Snow Country

Snow Country Metaphors and Similes

"The bud of her lips opened and closed smoothly, like a beautiful little circle of leeches" (32) (Simile)

This unusual description of Komako's lips is visceral to the point of being slightly disturbing, but it highlights the voluptuousness that Shimamura sees in her. He will think of this particular detail again when he is disturbed by the directness of her samisen playing, allowing himself to return to his previous, sexualized conception of her.

"Stiff like a man's, and swept up into a high Japanese-style coiffure with not a hair out of place, it glowed like some heavy black stone." (39) (Simile)

Komako's hair is carefully done for her work as a geisha, and Shimamura is startled by the coldness of it when he feels it. Though an object of grave beauty, it is also a kind of burden upon her and a symbol of her bondage; significantly, she asks him on one of her visits to help him undo it, saying that she cannot herself.

"It was as cold as a very distant light." (57) (Simile)

Shimamura is drawn to Yoko by the qualities of coldness and distance that he finds in her look and voice. She is from the very beginning literally combined into a single image with the natural surroundings of the snow country within Shimamura's "evening mirror," serving to accentuate this kind of poignant but one-dimensional beauty.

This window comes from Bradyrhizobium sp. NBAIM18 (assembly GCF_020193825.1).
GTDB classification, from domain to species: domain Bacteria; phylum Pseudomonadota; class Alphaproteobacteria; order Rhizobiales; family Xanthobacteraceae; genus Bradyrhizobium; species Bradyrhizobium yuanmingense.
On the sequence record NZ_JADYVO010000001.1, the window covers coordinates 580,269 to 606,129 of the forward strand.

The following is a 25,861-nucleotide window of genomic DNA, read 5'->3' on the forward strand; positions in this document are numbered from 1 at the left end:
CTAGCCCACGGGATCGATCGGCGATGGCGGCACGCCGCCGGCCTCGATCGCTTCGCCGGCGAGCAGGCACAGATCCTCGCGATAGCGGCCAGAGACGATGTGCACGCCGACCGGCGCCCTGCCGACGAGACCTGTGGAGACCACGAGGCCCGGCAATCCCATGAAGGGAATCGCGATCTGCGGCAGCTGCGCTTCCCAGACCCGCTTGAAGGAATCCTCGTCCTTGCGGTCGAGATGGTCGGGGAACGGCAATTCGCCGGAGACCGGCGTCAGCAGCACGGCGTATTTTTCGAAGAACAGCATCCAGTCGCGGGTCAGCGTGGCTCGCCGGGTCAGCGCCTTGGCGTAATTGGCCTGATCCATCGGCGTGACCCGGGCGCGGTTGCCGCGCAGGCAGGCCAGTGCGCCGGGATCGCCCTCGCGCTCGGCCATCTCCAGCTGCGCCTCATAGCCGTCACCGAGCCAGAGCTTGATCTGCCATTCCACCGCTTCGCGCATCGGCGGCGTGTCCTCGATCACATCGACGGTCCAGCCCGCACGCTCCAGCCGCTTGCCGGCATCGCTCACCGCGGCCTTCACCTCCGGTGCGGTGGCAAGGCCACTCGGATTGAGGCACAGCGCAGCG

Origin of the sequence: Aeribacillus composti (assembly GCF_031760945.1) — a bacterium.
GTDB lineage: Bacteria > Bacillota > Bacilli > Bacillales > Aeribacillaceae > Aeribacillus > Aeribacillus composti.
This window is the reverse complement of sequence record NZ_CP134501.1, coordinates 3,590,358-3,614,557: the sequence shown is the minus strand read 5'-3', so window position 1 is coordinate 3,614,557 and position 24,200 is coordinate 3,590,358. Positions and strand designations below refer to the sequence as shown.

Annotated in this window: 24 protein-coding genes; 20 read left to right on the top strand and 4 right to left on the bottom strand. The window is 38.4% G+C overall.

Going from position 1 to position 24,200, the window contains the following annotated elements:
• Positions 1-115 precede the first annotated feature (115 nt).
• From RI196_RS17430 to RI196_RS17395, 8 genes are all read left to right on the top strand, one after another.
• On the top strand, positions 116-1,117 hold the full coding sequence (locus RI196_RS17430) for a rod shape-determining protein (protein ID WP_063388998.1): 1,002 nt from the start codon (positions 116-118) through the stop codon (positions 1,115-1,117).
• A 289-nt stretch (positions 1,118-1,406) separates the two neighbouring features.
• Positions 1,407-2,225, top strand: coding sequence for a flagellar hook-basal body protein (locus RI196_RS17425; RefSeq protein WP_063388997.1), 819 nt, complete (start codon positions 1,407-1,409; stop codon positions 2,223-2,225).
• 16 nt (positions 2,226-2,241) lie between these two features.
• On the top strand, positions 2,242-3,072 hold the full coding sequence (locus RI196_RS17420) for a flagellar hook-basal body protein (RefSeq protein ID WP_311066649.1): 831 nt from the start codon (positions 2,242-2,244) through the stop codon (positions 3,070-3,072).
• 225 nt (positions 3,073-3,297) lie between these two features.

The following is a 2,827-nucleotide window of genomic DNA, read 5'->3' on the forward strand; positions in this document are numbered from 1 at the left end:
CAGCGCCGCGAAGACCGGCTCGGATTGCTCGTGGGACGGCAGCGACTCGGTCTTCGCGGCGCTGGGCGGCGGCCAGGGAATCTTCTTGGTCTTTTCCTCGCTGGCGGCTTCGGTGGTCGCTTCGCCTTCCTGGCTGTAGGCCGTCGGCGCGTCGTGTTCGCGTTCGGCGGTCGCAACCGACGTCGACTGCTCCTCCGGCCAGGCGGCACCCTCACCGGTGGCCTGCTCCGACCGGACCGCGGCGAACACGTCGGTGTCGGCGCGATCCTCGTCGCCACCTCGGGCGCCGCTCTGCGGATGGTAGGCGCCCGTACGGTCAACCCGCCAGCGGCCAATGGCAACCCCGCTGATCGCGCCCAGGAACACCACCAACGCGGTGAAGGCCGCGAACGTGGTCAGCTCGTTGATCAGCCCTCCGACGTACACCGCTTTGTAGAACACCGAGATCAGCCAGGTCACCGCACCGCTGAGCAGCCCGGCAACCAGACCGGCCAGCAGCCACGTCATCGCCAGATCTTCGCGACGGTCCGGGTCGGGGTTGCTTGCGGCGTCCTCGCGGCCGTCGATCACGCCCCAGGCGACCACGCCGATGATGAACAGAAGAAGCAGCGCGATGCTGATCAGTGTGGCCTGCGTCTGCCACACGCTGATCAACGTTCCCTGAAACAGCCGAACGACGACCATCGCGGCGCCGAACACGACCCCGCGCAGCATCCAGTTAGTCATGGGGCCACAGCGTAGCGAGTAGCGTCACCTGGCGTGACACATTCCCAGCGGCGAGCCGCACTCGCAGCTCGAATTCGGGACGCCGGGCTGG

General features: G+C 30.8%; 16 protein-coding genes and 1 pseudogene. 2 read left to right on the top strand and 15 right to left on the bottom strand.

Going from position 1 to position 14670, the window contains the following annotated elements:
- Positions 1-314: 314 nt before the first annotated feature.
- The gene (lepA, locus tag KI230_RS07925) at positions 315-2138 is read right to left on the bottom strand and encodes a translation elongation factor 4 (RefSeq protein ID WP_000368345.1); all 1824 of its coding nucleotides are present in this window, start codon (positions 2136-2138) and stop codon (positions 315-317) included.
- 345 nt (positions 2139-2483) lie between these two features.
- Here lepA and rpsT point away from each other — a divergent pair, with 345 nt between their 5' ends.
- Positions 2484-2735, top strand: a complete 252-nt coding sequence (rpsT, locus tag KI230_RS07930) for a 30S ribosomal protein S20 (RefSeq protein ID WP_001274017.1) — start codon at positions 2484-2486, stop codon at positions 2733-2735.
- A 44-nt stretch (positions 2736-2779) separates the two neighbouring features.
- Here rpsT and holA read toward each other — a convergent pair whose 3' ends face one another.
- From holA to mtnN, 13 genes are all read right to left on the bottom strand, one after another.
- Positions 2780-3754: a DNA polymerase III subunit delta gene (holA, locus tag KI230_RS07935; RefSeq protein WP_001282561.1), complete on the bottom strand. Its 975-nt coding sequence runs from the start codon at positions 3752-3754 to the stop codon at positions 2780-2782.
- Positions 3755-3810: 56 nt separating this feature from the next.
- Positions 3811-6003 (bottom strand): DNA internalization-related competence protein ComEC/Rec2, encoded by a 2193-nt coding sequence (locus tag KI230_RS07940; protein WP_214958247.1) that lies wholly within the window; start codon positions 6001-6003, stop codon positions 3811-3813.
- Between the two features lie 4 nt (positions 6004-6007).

"From the train window it was as though one strange piece of fruit had been left behind in the grimy glass of a shabby mountain grocery." (85) (Simile)

In this startlingly telling simile, Shimamura sees Komako in the train station waiting room and compares her to a pathetic unwanted object; that is in fact exactly what she is, and it is no surprise that he should notice this as he looks back to her from the train that will take him away from her.

"Her voice was gentle as she undressed the child and bathed it--soothing and agreeable, like the voice of a young mother." (139) (Simile)

From the time that Shimamura sees Yoko caringly nursing the invalid Yukio on the train, he identifies her as a sort of mother figure, one that exudes maternal warmth and yet still possesses the cool beauty of a young woman. In a way, Shimamura seems to identify himself with whomever Yoko is taking care of in his longing for a mother figure.